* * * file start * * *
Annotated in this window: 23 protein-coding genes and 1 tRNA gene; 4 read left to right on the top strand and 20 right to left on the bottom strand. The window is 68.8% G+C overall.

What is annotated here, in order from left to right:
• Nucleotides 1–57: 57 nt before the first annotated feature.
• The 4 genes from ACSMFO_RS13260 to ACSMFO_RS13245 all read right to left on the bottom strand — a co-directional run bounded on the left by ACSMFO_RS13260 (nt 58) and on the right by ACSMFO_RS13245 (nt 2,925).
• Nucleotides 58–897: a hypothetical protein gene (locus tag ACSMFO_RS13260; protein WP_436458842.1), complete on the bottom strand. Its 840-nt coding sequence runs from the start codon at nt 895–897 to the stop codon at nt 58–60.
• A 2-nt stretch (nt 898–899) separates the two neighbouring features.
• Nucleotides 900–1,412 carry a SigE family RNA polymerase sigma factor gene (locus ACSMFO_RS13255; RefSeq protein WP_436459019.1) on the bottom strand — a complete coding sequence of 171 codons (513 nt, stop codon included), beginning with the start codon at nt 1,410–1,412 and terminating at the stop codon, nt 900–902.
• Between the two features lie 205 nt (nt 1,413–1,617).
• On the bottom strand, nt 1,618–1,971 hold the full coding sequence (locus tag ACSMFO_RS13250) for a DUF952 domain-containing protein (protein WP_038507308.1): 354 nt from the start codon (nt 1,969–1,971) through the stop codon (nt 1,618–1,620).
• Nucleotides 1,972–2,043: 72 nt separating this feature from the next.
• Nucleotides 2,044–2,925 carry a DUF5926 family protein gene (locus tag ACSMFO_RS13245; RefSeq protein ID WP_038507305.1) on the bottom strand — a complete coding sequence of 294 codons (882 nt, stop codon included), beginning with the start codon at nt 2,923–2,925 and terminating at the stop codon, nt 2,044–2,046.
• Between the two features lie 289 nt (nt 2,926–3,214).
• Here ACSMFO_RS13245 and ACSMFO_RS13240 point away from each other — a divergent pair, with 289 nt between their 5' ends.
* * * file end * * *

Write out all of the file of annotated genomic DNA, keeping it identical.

Annotated in this window: 23 protein-coding genes and 1 tRNA gene; 4 read left to right on the top strand and 20 right to left on the bottom strand. The window is 68.8% G+C overall.

What is annotated here, in order from left to right:
• Nucleotides 1–57: 57 nt before the first annotated feature.
• The 4 genes from ACSMFO_RS13260 to ACSMFO_RS13245 all read right to left on the bottom strand — a co-directional run bounded on the left by ACSMFO_RS13260 (nt 58) and on the right by ACSMFO_RS13245 (nt 2,925).
• Nucleotides 58–897: a hypothetical protein gene (locus tag ACSMFO_RS13260; protein WP_436458842.1), complete on the bottom strand. Its 840-nt coding sequence runs from the start codon at nt 895–897 to the stop codon at nt 58–60.
• A 2-nt stretch (nt 898–899) separates the two neighbouring features.
• Nucleotides 900–1,412 carry a SigE family RNA polymerase sigma factor gene (locus ACSMFO_RS13255; RefSeq protein WP_436459019.1) on the bottom strand — a complete coding sequence of 171 codons (513 nt, stop codon included), beginning with the start codon at nt 1,410–1,412 and terminating at the stop codon, nt 900–902.
• Between the two features lie 205 nt (nt 1,413–1,617).
• On the bottom strand, nt 1,618–1,971 hold the full coding sequence (locus tag ACSMFO_RS13250) for a DUF952 domain-containing protein (protein WP_038507308.1): 354 nt from the start codon (nt 1,969–1,971) through the stop codon (nt 1,618–1,620).
• Nucleotides 1,972–2,043: 72 nt separating this feature from the next.
• Nucleotides 2,044–2,925 carry a DUF5926 family protein gene (locus tag ACSMFO_RS13245; RefSeq protein ID WP_038507305.1) on the bottom strand — a complete coding sequence of 294 codons (882 nt, stop codon included), beginning with the start codon at nt 2,923–2,925 and terminating at the stop codon, nt 2,044–2,046.
• Between the two features lie 289 nt (nt 2,926–3,214).
• Here ACSMFO_RS13245 and ACSMFO_RS13240 point away from each other — a divergent pair, with 289 nt between their 5' ends.